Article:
UBC Theses and Dissertations

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UBC Theses and Dissertations

Sustainable Transport Safety : a review of barriers to, and promising engineering tools for, promoting safer bicycling and walking in Canadian communities Masoud, Abdul Rahman


The low level of physical activity in Canadian cities has encouraged planners/engineers to investigate the fundamentals of forming livable communities characterized by more active and healthier lifestyles. A major factor that hinders promoting healthier communities is our auto-oriented developments. Another factor appears to be a lack of integrated, system-based approaches to community planning and Active Transportation (AT) infrastructure design that provides a safe environment for AT users. Therefore, the objectives of this research were to 1) identify the barriers communities face when trying to promote healthy communities, 2) review Canadian practices for encouraging a more active lifestyle and healthy living, and 3) recommend a tool for planners to assess developments in terms of health and safety. Thirty-six one-hour interviews were conducted to collect publicly available data from key stakeholders in randomly selected cities to identify challenges for promoting AT. In addition, the functional ability of the Healthy Development Index (HDI) was examined by conducting a “beta test” case study on nine developments in major urban centers. Moreover, the effectiveness of the Fused Grid (FG) community design was evaluated using the HDI and Sustainable Transport Safety principles. Based on the interviews with stakeholders, it was found that discontinuity of the AT infrastructure system, caused mainly by a lack of available AT funding, is a main barrier to AT use in the majority of cases. It was also found that low density and uncontrolled land development are other main barriers. Conventionally, the focus is more concentrated on providing AT infrastructure within new developments; rather, the focus should also be on integrating the development within the existing larger community, and to enhance high density and good land-use. While the HDI has a comprehensive set of measures that capture most of these factors, the functional ability evaluation identified several drawbacks including: 1) the data collection process to perform the HDI analysis is a difficult and time consuming process for older, existing communities and 2) there is a gap in both the literature and the index on the relationship between intersection density (a vehicle connectivity metric) and, the safety of pedestrians/cyclists and the connectivity of pedestrian/cyclists off-road paths. Moreover, the effectiveness evaluation of the FG community illustrated how it can be a successful model for building sustainably healthy and safer communities.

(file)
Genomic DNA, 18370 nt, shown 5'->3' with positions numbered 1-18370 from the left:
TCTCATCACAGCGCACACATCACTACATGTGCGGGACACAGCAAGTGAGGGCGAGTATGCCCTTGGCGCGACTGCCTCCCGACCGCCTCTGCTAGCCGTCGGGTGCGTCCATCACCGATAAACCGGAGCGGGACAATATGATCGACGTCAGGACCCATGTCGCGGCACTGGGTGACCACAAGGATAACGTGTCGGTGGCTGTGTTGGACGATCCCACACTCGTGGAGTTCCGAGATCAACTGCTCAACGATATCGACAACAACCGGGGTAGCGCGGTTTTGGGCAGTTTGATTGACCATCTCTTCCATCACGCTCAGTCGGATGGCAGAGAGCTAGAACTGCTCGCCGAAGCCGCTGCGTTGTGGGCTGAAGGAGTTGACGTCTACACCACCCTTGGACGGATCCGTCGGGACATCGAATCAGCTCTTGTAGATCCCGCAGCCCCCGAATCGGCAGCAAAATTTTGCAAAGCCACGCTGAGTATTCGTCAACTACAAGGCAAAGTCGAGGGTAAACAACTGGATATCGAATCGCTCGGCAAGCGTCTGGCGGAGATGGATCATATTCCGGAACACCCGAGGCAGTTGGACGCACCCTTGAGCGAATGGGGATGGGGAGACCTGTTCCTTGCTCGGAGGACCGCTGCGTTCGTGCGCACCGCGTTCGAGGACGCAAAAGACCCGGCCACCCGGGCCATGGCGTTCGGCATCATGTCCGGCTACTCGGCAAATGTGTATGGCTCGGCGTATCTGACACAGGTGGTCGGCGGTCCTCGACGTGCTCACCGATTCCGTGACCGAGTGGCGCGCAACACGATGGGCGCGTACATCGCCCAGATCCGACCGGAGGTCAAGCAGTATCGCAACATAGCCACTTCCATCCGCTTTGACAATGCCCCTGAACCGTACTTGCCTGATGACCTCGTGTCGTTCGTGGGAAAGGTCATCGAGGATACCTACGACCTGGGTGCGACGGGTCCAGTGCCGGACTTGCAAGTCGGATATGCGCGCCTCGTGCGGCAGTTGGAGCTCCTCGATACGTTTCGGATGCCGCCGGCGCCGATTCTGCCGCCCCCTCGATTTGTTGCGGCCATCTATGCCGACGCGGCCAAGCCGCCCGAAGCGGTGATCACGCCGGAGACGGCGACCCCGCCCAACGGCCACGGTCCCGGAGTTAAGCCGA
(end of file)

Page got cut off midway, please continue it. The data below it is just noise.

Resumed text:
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Attribution-NonCommercial-NoDerivs 2.5 Canada